Go through all of your material and supply receipts for the job, and add up your purchases to figure out what everything cost.

If you special-ordered materials or used up your inventory for a specific product, just add up your suppliers’ listed prices for those items. Remember to include your markup percentage for materials, if you have one.

If you only used part of a particular material, you can figure out the value of the materials the job used up. For example, if you used up half a bag of fertilizer, divide the value of the fertilizer by half and charge the client accordingly.

Want to make this process fast and easy? Use expense tracking software to log expenses, assign them to jobs, and snap and attach receipt photos.
Start by adding up all your monthly operating costs, like rent, marketing costs, business insurance, cell phone or data plans, or business management software. If you have annual expenses like vehicle registration, add them up and divide by 12 to get a monthly total.

Next, divide your total monthly overhead costs by the number of workable hours each month. This tells you your hourly expenses. Multiply this amount by the number of job hours to see how much of your job earnings will go toward overhead.

Here’s the formula for calculating overhead expenses for a completed job:

(All monthly expenses / Working hours each month) x Hours to complete the job

Let’s say you have $2,500 in monthly expenses. Your business also has two full-time employees working a combined total of 320 hours each month. This means that for every hour of work, your business has $7.81 in overhead costs. Multiply that amount by the 44 hours it took to complete a job, and you’ll see that the job cost you $343.64 in overhead.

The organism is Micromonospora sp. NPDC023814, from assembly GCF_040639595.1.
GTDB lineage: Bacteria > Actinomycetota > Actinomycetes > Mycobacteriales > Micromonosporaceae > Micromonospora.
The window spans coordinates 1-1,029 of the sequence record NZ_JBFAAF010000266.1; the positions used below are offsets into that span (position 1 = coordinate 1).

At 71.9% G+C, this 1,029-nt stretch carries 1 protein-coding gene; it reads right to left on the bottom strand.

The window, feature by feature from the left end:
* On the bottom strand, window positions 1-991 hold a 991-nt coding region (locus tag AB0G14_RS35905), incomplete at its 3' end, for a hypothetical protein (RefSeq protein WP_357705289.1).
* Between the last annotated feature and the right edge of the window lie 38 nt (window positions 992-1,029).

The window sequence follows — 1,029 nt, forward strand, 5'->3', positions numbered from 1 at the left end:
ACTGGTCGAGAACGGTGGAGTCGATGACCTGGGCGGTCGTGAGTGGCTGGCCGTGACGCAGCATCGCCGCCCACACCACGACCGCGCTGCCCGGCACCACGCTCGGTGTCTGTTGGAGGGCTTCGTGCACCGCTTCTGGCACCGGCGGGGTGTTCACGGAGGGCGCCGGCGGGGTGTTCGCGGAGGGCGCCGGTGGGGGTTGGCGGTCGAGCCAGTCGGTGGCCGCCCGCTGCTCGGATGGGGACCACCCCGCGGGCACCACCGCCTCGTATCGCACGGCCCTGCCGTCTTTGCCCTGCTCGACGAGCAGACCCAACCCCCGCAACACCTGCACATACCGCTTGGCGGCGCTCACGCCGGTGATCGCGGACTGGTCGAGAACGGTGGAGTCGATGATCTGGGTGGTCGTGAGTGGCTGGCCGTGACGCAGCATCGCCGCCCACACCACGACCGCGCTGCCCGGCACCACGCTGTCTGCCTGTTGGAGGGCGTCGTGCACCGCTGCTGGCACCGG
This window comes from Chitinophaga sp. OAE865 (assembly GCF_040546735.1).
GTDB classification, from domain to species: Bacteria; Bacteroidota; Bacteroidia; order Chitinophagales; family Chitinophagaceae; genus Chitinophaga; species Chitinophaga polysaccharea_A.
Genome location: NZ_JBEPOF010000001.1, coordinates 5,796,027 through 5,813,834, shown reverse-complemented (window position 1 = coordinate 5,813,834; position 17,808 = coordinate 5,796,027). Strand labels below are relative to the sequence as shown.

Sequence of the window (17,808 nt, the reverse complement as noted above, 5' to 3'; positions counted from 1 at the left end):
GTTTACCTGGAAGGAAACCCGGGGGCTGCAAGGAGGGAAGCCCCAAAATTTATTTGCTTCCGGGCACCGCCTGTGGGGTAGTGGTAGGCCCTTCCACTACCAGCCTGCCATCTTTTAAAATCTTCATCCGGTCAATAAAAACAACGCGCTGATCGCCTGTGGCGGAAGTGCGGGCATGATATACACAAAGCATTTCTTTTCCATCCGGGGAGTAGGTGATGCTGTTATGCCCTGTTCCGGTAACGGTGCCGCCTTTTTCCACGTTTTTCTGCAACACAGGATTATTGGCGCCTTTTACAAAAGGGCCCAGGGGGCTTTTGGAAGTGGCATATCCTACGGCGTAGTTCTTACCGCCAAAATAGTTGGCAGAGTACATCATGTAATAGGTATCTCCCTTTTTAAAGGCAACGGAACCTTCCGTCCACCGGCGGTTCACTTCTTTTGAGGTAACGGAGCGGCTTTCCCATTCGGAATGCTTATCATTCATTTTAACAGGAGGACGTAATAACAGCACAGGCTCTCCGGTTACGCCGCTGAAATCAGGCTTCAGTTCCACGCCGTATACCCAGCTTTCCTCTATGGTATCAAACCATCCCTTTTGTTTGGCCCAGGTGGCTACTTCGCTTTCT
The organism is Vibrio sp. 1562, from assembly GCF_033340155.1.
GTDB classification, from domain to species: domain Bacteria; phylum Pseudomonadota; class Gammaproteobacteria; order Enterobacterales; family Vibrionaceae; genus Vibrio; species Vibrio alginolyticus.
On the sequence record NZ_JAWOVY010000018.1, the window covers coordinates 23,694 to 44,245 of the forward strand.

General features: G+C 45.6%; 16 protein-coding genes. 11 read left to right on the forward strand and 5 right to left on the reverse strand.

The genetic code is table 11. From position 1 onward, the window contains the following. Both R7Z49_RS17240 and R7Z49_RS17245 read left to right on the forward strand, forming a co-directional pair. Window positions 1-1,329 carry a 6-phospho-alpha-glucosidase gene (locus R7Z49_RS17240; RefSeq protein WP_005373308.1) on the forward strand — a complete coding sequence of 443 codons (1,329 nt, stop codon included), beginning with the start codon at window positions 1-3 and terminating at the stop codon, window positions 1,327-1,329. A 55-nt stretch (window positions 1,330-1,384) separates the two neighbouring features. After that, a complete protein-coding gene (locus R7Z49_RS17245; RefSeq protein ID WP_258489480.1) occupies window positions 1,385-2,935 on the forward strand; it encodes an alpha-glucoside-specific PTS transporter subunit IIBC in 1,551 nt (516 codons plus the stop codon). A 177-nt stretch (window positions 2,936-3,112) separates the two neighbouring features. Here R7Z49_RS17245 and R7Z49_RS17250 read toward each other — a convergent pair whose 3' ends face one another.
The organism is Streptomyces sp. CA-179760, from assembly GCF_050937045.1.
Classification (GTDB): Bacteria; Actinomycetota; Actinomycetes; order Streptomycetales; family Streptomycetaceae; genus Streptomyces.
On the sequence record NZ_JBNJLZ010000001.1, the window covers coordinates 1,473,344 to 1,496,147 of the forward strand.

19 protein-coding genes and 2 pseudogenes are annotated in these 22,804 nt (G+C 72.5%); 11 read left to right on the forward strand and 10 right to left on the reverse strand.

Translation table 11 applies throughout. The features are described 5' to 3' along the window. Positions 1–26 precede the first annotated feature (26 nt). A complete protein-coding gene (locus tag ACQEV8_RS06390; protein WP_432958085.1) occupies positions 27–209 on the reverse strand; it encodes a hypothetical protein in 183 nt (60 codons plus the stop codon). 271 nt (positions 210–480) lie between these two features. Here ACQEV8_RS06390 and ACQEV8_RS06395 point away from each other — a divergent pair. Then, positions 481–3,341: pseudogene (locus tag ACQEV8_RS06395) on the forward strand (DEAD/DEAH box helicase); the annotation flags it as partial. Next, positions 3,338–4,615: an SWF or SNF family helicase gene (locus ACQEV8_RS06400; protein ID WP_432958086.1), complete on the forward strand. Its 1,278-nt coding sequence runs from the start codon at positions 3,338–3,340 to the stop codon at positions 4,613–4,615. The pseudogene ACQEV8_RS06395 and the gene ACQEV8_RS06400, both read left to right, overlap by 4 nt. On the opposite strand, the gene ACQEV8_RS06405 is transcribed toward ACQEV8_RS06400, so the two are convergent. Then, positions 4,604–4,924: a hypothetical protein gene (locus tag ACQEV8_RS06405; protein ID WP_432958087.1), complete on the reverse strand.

There’s a big difference between revenue and profit.

Revenue is the money your business brings in by providing services. Once you receive it, this amount is divided up to pay for labor costs, materials, and business expenses.

Profit is the money your business gets to keep after you’ve paid for all those costs and expenses. This is just a portion of your revenue.
Markup is the extra percentage you charge for services, beyond your normal costs and expenses, in order to profit from each job.

Profit margin is the percentage of the overall job value that your business gets to keep after subtracting all of your expenses.

Let’s say your labor, materials, and overhead for a job add up to $1,500. Your 30% markup brings the total job value to $1,850, giving you $350 in profit at a margin of 18.92%.

READ MORE: Markup calculation guide for small business owners
If your profit margin isn’t as high as you’d like, there are several ways to improve it:

• Increase prices to bring in more money for the business
• Lower overhead costs to be more efficient with the money you’re already earning
• Improve your team’s efficiency so you’re doing more work in the same time
• Advertise your business to bring in more paying customers
• Upsell clients on new or added services that will benefit them
• Increase revenue from new customers or existing clients

Pro Tip: Not sure where to start with marketing? Try designing your own marketing materials in Looka.
When you’re done using our gross profit margin calculator, use our free invoice template to create a service invoice for your clients.

You can also upload your job information into invoicing software like Jobber. This makes it easy to write an invoice using your desktop or mobile app.

Here’s what you can do with Jobber:

• Accept new work requests through your website or Local Services Ads
• Create estimates and convert them into jobs
• Store customer information and communicate with clients via email and SMS
• Schedule teams, route work, track time, and log expenses
• Convert completed jobs into invoices and send them to clients, fast
• Send automated invoice follow-ups using professional templates
• Take payment in person or online with credit card processing
• Use built-in reporting to see how your business is doing

Learn more about how Jobber can help you create invoices and get paid faster.